Back when I was alive, I’d worked as a homicide detective on Earth – in Cleveland, to be precise – and I’d had to deal with aggressive journalists on more than one occasion. But those reporters had been like playful little puppies compared to the pit bull that Acantha was. She’d sunk her teeth into me, metaphorically speaking, and I knew there was nothing I could say or do to get her to give up. She wouldn’t be satisfied until she got what she wanted out of me and the sooner I delivered the sooner she’d move on and let me do my job. But by this point I’d begun to get irritated, too. I’m not exactly the go-along-with-the-program type. As my mother used to tell me, if you let people push you around they’ll never stop, and in Nekropolis the last thing you need is a reputation as a push-over. Not if you plan to keep on living.
I still had my hand inside my pants pocket, my fingers wrapped around the object I’d planned to use to defend myself in case of attack. I withdrew the object, a small ball of white silk, and tossed it toward Acantha’s face. It expanded rapidly upon contact with the air and by the time it struck the gorgon it had become a sticky white mass large enough to engulf her entire head, videoserpents included.
“Have a piece of Anansi’s Web,” I told her.
Out of reflex Acantha reached up to tear the webbing away from her face with her long black nails, but when her fingers came in contact with the sticky mess she realized her mistake. Anansi isn’t just any arachnid: he’s an African trickster god and his webbing is far stronger and more adhesive than simple spider silk. Acantha’s fingers became stuck fast in the white mass covering her face and though she frantically tried to tear her hands free there was nothing she could do.
“Pretty nifty, huh?” I said. “Some clients pay with darkgems, while others prefer to pay in barter. I pick up all kinds of interesting toys that way. Don’t worry about the webbing. It’ll dissolve after an hour or so. In the meantime, I’d remain as still as possible if I were you. It can’t be easy to breathe through that stuff and you don’t want to asphyxiate while you’re on the air, do you?”
I felt an admittedly petty sense of satisfaction as I turned away from the gorgon, who was now emitting muffled cries of indignation that I imagined were peppered with rather colorful language. I walked away, knowing I would end up paying for this one way or another, but at least now I could return my attention to where it belonged – keeping an eye out for Scream Queen’s abductor.
Good thing, too, for at that moment I felt Devona’s mind reaching out to mine.
Look stage left.
“Stage left” meant Scream Queen’s left and the audience’s right. I directed my gaze where Devona indicated and saw a female ghoul waving an autograph book in hope of getting the singer’s attention. Ghouls are basically humanoid, hairless and ivory-fleshed, with thick reptilian lips and double rows of sharp teeth. They’re voracious gluttons, but while the males tend to be obese, the females tend to be thin to the point of emaciation, though they eat just as much as their opposite gender. Different metabolisms, I guess. Neither male nor female ghouls were particularly pleasant to look at, especially considering they never wore a stitch of clothing.
Kakophonie’s song built toward its climax and ended on a series of thunderous notes that made the floor vibrate dangerously. I wondered if Sinsation’s architecture could stand up to the punishment or if the band would literally bring down the house before their set was over. Scream Queen shrieked one last time as the final note sounded and then she bowed to wild applause and cheers from the audience. The ghoul jumped up and down and thrust her autograph book toward the banshee singer, but I was already moving, as was Devona and the rest of the team. There was nothing about the ghoul’s appearance to rouse suspicion, but I was certain Devona had gotten a psychic “hit” off the woman, marking her as a likely suspect, and we had to intercept her before she could make her move.
Which was far easier said than done, given how crowded the club was that night. I’d moved close to the bar, which meant that everyone on the dance floor was between me and the stage. I started shoving my way through the crowd, making liberal use of my elbows and shouting, “Security! Let me through!” but neither tactic helped me make much headway. Tavi had been sitting at the bar, so he had the crowd to contend with too, and while Scorch and Bogdan had been stationed on the dance floor, neither was all that close to the stage. Only Devona was near enough to reach the ghoul before she could get to Scream Queen and she headed toward the bald, naked autograph seeker, pushing people out of her way with surprising strength. Devona may only be half vampire – and a petite half-vampire at that – but she’s still plenty strong. And while she doesn’t possess any telekinetic abilities, she was able to employ her telepathic powers to mentally urge the concert-goers to move aside and while many of them didn’t get the message – or if they did, chose to ignore it – a good number did make room for her to pass, bewildered looks on their faces as if they weren’t quite sure why they’d done so. I was impressed anew by how much Devona’s psychic skills had improved since we’d first met. She’d worked hard to develop her powers over the last few months, and the results were paying off now.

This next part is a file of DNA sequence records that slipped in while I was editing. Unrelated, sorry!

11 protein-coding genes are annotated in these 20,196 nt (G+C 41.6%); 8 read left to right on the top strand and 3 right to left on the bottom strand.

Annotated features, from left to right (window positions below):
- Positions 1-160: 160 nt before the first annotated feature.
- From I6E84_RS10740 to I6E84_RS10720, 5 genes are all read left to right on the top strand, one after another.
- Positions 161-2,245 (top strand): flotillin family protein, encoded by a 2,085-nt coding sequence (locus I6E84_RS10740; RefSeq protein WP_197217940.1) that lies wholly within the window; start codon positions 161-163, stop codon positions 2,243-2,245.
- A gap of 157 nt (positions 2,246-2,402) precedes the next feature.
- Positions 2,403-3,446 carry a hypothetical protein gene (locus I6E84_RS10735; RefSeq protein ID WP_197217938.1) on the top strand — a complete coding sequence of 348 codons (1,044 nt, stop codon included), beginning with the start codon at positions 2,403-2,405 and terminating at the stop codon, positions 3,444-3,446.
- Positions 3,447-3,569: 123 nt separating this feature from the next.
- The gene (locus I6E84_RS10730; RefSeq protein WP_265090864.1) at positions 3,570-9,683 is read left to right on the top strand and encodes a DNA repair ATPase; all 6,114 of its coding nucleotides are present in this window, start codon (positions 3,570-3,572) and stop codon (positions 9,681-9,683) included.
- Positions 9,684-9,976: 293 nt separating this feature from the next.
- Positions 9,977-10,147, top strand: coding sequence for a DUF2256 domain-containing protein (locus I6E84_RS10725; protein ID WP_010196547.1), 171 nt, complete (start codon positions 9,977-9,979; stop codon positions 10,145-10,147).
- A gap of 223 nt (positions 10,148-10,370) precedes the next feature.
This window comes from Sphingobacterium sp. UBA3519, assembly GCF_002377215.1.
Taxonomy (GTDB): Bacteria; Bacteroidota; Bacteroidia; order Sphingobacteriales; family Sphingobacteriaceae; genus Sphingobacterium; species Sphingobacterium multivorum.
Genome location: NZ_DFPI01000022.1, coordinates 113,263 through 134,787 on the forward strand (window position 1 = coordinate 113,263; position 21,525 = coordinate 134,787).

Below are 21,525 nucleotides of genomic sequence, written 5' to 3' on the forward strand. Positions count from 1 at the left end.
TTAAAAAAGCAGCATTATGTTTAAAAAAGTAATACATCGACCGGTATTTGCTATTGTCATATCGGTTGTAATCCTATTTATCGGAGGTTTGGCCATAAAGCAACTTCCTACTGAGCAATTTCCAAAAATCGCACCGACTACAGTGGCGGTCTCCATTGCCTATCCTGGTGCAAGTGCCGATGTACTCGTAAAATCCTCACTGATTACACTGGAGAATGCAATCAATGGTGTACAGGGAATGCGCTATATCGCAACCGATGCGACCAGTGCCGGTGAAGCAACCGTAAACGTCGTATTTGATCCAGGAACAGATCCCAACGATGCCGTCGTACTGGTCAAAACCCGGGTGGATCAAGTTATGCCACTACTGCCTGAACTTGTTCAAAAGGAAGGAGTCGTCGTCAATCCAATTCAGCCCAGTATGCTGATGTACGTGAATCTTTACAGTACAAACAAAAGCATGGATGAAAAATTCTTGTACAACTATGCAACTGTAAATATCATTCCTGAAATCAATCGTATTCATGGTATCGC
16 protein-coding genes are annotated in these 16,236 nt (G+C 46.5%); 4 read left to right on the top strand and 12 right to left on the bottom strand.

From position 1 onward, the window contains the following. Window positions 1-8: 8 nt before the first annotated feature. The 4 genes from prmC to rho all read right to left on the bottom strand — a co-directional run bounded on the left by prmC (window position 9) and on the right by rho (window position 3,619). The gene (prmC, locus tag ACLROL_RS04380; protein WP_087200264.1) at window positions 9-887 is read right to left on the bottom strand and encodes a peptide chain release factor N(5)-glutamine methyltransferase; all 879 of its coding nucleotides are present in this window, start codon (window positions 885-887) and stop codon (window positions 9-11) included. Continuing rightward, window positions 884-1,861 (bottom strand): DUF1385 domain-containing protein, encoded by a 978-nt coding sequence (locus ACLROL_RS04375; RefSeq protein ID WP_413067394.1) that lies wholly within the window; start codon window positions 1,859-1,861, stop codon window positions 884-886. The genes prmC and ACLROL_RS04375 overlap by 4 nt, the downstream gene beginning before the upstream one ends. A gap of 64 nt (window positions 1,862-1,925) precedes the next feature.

But before Devona had gotten halfway to the ghoul, Scream Queen noticed the woman waving her autograph book and, gracious star that she was, reached down to take it and quickly scrawl a signature before the next song started. She handed the book back with a smile and then gave a nod for the band to launch into the next number. The ghoul gave a strange smile, almost as if she were enjoying some private joke, before turning and beginning to head away from the stage. That struck me as strange. If you were a big enough fan to want an autograph, why would you leave after getting it, especially when you’d only gotten to hear one song? But Scream Queen looked unharmed as the band started in on another tune that had more in common with a ten car pile up than music and I began to wonder if Devona had been wrong about the ghoul. After all, she was heading away from Scream Queen, who was most decidedly not abducted, so she appeared to be no threat. Maybe her real interest in the autograph lay in its monetary value and she was eager to get on with the business of finding a buyer. As I said before, ghouls are gluttons and all the food they shovel down their gullets doesn’t come free. But then Scream Queen opened her mouth to sing and I – along with everyone else in the club – realized that something was seriously wrong when no sound came out of her mouth.
Her fellow band members realized it too. They stopped playing and stared at Scream Queen with expressions of puzzlement that were rapidly edging toward outright alarm. The patrons in attendance were equally confused and shocked and the entire club fell quiet as everyone waited to see what would happen next.
Scream Queen drew in another breath and then opened her mouth once more. She squeezed her eyes shut and her neck muscles grew taut. She was clearly attempting to release a note with some real power behind it, but just as before, there was only silence. It seemed the Scream Queen had lost her voice. But that was OK: I knew where it had gone.
I started heading toward the ghoul.